Hedge Funds Bet Big Against Evergrande a Day Before Stock Soared

Hedge funds betting against the fortunes of China Evergrande Group got a reminder of why the indebted developer was once Hong Kong’s most painfulshort.

After steadily reducing wagers against Evergrande shares in recent months, hedge funds and other short sellers rushed back into the trade last week — just in time to get burned. They nearly doubled short interest in Evergrande’s stock on Sept. 29, a day before the developer rallied 19% on abating concerns over a cash crunch,data compiled by IHS Markit Ltd. showed.

It’s not the first time Evergrande has battled speculators and won — in 2017, the company spent billions in a buyback spree that squeezed short sellers who had publicly targeted the stock. The shares ended thatyear with a 458% gain, making it the top performer on the 485-member Hang Seng Composite Index.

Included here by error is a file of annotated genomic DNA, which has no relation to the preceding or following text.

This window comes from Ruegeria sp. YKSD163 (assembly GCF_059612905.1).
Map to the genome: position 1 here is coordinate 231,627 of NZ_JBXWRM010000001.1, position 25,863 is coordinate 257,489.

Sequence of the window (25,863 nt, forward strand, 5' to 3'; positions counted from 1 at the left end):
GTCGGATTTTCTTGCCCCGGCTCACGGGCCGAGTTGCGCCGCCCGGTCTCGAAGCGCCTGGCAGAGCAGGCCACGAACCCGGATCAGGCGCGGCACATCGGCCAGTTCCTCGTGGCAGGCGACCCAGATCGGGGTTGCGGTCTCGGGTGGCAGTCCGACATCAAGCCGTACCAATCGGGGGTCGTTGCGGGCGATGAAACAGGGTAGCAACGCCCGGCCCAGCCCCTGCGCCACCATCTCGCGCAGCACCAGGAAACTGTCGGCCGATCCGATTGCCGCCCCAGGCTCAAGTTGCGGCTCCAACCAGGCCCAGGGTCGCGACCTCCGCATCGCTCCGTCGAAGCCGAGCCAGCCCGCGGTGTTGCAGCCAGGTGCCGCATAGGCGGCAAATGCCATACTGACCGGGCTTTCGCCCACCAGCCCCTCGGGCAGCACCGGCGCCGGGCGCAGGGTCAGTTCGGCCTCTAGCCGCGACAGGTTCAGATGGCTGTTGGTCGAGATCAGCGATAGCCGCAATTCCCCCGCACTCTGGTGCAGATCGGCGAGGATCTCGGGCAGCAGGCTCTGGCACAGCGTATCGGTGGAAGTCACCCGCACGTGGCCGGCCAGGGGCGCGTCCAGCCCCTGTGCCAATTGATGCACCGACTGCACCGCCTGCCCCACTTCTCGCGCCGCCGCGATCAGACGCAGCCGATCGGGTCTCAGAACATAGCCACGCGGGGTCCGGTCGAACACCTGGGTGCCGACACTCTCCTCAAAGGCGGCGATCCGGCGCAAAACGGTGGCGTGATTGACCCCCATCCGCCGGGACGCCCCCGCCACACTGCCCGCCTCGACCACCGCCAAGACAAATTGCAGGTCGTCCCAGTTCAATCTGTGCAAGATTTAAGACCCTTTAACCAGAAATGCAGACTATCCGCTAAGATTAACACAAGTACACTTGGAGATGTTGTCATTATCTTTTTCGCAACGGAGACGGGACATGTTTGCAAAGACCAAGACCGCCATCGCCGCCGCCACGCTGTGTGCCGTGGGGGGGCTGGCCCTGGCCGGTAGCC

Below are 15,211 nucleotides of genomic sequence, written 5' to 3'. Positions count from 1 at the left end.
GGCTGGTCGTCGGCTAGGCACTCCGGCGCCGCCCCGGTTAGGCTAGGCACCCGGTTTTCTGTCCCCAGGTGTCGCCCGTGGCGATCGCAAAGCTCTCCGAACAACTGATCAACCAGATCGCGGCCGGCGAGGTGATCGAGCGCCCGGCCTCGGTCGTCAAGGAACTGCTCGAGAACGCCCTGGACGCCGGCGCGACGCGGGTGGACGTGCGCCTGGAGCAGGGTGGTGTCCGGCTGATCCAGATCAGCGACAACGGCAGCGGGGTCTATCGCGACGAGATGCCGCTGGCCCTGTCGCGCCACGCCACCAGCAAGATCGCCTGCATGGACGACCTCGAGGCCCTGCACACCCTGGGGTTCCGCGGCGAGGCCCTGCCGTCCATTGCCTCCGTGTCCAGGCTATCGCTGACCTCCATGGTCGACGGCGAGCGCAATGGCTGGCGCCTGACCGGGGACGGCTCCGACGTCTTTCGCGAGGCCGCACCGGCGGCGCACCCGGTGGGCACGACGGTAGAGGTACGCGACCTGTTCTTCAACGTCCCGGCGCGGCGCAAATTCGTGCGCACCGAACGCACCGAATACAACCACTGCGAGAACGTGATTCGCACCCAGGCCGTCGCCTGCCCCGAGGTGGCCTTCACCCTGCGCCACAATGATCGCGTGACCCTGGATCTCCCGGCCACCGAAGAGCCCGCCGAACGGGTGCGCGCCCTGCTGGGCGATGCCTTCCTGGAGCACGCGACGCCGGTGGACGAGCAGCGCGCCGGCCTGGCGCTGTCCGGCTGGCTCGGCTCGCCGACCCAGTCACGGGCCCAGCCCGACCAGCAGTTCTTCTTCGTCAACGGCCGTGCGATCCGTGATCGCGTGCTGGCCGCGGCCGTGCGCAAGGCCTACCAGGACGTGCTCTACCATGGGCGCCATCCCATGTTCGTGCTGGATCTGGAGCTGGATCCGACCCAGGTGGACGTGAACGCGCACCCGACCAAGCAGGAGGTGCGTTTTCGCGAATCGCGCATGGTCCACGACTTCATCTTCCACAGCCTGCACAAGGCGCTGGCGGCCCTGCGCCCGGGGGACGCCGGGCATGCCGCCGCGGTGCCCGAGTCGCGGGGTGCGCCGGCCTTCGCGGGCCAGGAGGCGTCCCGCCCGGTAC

“It’s not an easy stock to short,” said Castor Pang, head of research at Core Pacific-Yamaichi International HK. “But it’s too early to say short sellers will lose this battle — liquidity remains a big problem for Evergrande. It still hasn’t been able to fix the debt issue after so many years.”

After a turbulent end to September that had banks, creditors and senior government officials alarmed about the company’s balance sheet, an agreement reached with key stakeholders has helped Evergrande shares stabilize this month. Trading in its onshore bonds, which last priced Sept. 30, will resume Friday after a holiday in China.

Short interest was about 18.5% of free float as of Monday, the highest since April 2019, IHS Markit data showed. It reached 27% in mid 2018. Billionaire founder Hui Ka Yan owns more than 70% of Evergrande’s outstanding stock, according to exchange data compiled by Bloomberg.

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There are so few Evergrande shares readily available that traders would need about 12 days to cover their bearish bets — or buy back borrowed stock to close out an open short position. That increases the risk of a short squeeze, when hedge funds are forced to liquidate their positions at increasingly higher prices.

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